If it’s September, this must be Park City

Disruption is the theme for Dematic’s 32nd annual Materials Handling & Logistics conference

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While no one would have wished for the events in Florida, there’s something to be said for attending a conference whose theme is disruption while watching the news of Hurricane Irma on the television, fast on the heels of the hurricane in Houston, an earthquake in Mexico and another brewing storm in the Atlantic.

But, it’s not just the ravages of the weather. Right now, we live in disruptive and unsettling times. Of course, those of us who work in the supply chain, managing distribution centers, creating transportation and delivery strategies or just figuring out whether enough associates will clock in at 7 AM to get all of that day’s work out the door have been contending with disruption since the recession. Indeed, the real theme of this year’s conference is Foster Disruption – in other words, don’t let events like the Amazon Effect mess up your plans. Rather, it’s up to us to create the go-to-market strategies and business models that enable our businesses to take market share and mess up someone else’s day.

While we’re only half-way through Day 1 of the conference, I had my first conversation about challenging the status quo with Harry Moser, founder of the Reshoring Initiative that promotes and supports the return of manufacturing production from off-shore to the U.S., in the baggage claim area as we awaited our shuttle to the conference. Harry discussed the increase his organization is seeing in announcements of plans to bring production back. Is it real? Will it translate into more and better-paying jobs? Is it momentum from the Trump election and talk of breaking long-standing trade agreements, and if so, does it have legs? Those are largely unanswered, but the talk is there.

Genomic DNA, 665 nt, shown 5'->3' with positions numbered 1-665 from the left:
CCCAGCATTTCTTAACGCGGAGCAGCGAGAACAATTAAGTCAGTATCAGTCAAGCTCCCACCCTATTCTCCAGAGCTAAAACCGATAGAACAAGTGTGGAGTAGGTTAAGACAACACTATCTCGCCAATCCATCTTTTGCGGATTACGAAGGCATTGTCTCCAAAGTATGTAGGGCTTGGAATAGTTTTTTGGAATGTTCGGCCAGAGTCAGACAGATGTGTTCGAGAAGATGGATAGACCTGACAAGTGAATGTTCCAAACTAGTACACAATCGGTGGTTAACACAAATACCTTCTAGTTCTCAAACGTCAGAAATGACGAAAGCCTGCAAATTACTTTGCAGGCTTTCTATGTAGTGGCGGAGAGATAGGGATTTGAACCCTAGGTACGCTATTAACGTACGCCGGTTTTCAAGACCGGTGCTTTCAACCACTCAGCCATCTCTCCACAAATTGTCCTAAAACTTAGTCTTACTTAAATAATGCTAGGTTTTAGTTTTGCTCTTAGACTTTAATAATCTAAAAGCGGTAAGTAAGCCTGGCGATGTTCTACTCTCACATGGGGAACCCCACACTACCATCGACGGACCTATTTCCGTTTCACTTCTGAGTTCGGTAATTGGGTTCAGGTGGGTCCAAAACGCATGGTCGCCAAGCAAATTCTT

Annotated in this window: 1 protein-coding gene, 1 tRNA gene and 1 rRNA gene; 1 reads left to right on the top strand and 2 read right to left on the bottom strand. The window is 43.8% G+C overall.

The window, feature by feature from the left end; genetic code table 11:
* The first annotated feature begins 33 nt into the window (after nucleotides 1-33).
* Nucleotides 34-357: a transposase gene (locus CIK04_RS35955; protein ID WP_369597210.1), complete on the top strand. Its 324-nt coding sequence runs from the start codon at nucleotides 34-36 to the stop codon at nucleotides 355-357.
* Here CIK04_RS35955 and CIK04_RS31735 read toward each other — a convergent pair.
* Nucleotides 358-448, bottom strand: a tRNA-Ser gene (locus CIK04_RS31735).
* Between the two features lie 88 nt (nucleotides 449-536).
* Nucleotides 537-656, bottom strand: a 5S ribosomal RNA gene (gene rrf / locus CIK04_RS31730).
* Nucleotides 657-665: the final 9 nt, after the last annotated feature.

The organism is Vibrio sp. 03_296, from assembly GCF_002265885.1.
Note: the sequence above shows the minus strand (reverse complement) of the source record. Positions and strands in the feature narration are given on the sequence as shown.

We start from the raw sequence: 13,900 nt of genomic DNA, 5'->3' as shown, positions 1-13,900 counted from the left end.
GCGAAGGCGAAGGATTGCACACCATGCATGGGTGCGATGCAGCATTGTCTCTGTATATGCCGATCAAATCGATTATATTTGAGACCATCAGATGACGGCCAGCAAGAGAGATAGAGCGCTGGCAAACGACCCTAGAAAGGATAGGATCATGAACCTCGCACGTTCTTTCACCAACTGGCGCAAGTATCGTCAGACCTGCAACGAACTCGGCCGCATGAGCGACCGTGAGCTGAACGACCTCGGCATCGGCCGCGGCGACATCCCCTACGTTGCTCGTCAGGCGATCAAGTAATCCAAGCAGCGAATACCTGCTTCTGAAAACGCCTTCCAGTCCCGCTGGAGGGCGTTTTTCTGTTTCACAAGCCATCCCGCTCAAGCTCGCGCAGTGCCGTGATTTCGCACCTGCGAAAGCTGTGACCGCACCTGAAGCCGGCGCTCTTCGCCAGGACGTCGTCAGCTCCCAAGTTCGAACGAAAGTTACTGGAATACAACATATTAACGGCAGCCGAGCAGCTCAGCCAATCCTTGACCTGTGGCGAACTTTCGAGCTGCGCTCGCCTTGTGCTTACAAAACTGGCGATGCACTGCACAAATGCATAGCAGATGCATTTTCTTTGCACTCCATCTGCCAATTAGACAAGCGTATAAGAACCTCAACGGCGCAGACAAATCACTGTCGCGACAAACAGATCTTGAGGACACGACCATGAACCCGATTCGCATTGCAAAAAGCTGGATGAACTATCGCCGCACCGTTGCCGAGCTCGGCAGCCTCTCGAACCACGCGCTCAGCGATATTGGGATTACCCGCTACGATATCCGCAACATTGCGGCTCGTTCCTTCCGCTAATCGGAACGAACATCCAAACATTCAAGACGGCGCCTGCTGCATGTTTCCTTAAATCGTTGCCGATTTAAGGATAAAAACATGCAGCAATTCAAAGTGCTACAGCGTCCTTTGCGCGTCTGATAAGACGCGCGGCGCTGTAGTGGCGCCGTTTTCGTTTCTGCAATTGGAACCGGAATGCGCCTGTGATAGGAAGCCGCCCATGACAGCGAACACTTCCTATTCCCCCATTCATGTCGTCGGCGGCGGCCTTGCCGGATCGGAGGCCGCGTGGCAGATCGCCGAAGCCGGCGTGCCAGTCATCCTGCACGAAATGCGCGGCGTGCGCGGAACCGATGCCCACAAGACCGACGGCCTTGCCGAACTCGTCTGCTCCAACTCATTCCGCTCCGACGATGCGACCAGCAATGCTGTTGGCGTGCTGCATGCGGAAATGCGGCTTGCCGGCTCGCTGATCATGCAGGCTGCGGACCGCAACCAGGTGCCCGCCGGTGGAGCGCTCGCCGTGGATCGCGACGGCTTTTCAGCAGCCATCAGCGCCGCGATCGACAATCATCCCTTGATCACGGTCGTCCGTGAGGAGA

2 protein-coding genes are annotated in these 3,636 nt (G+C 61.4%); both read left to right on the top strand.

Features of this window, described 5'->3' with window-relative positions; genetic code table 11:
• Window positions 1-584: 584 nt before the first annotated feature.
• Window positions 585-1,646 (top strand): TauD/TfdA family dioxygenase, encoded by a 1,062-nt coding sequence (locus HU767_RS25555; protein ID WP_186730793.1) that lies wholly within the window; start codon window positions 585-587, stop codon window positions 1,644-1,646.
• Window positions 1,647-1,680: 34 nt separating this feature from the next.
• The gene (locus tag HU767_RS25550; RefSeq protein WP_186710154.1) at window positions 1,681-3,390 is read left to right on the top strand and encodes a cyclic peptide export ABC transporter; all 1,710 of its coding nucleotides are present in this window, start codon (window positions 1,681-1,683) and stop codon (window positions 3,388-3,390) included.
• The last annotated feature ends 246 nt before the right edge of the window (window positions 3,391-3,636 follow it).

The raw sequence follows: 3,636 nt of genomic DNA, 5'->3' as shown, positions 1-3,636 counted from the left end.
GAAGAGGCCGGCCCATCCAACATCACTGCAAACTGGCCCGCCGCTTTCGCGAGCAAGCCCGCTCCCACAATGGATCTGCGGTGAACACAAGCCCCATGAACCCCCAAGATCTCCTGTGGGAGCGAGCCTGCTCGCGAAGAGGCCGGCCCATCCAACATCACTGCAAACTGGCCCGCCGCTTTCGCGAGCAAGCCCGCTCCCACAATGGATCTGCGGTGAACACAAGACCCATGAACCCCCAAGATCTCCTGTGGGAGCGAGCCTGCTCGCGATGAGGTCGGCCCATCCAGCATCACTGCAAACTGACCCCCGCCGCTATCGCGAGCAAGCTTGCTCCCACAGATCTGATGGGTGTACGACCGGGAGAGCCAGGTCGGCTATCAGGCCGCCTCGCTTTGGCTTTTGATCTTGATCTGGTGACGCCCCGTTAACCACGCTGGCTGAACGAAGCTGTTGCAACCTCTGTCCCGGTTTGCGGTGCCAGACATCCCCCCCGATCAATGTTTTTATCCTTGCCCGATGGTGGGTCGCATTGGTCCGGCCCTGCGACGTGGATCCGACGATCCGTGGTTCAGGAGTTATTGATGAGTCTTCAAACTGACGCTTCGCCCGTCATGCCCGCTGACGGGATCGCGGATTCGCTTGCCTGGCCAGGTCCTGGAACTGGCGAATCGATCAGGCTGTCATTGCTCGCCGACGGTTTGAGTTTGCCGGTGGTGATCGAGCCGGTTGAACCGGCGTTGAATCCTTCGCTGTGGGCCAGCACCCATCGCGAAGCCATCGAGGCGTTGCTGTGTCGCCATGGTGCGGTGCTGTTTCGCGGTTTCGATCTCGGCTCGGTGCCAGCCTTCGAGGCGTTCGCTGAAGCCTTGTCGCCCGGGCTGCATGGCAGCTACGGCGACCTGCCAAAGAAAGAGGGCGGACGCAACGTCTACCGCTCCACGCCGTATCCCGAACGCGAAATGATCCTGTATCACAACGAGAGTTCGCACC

I sat on the van with three presenters, including Moser, and Steve Melnyk, a professor at Michigan State University (and a frequent contributor to Supply Chain Management Review, my other publication). Steve told us of a recent trip he took to China, where he visited four cities to see first hand the kinds of supply chain initiatives taking place now and on the drawing board for tomorrow. According to Melnyk, China is investing in infrastructure, training, technical research and development, and disruptive technologies like robotics and advanced manufacturing/3D printing. The goal is to be a world leader in all of the above. Talk about Fostering Disruption: The NextGen Supply Chain may already be here, Melnyk said, but it’s happening in China. 

And, speaking of robots, Jim Stollberg, Dematic’s executive vice president of solutions, noted that in the last year or so, some $5 billion has been invested in 550 robotic startups, many targeting our industry. “Today, we’re looking at person to goods solutions. Tomorrow, it will be robot to goods solutions,” Stollberg predicted.

From the sessions I attended this morning, several themes emerged. And, while they are not new, they reinforce some of the disruptions that are impacting our industry.

The first is that meeting consumer expectations, or competing with the Amazon Effect if you wish, is increasing the need for flexibility and the need for complexity at an exponential pace.

The second is that software is far more important than hardware. Mechanical automation is great, but getting the most out of it is about software today and it will be about the Big Data that feeds the software tomorrow.

Third is that labor – or the inability to get enough labor and the right labor – is becoming more of an issue at all levels of the organization – from the floor to the C-Suite. During the introductions this morning, one small manufacturer noted that his company has 150 openings right now and is off-shoring because they just can’t find enough help to meet demand domestically. Another attendee noted that for most of his career, he justified automation based on reducing head count; now he is justifying projects based on the fact that he can’t find enough heads. And a third mentioned that his company is looking at ways to automate all of its conventional buildings. Why? “It’s turnover, retirements, the overall growth of our business, dealing with injuries and availability.”

The good news of all of this: None of us would be trying to deal with the disruptors to our businesses while looking for ways to disrupt our competitors if business wasn’t good and opportunities weren’t abundant.

About the Author

Bob Trebilcock
Bob Trebilcock, editorial director, has covered materials handling, technology, logistics and supply chain topics for nearly 30 years. In addition to Supply Chain Management Review, he is also Executive Editor of Modern Materials Handling. A graduate of Bowling Green State University, Trebilcock lives in Keene, NH. He can be reached at 603-357-0484.

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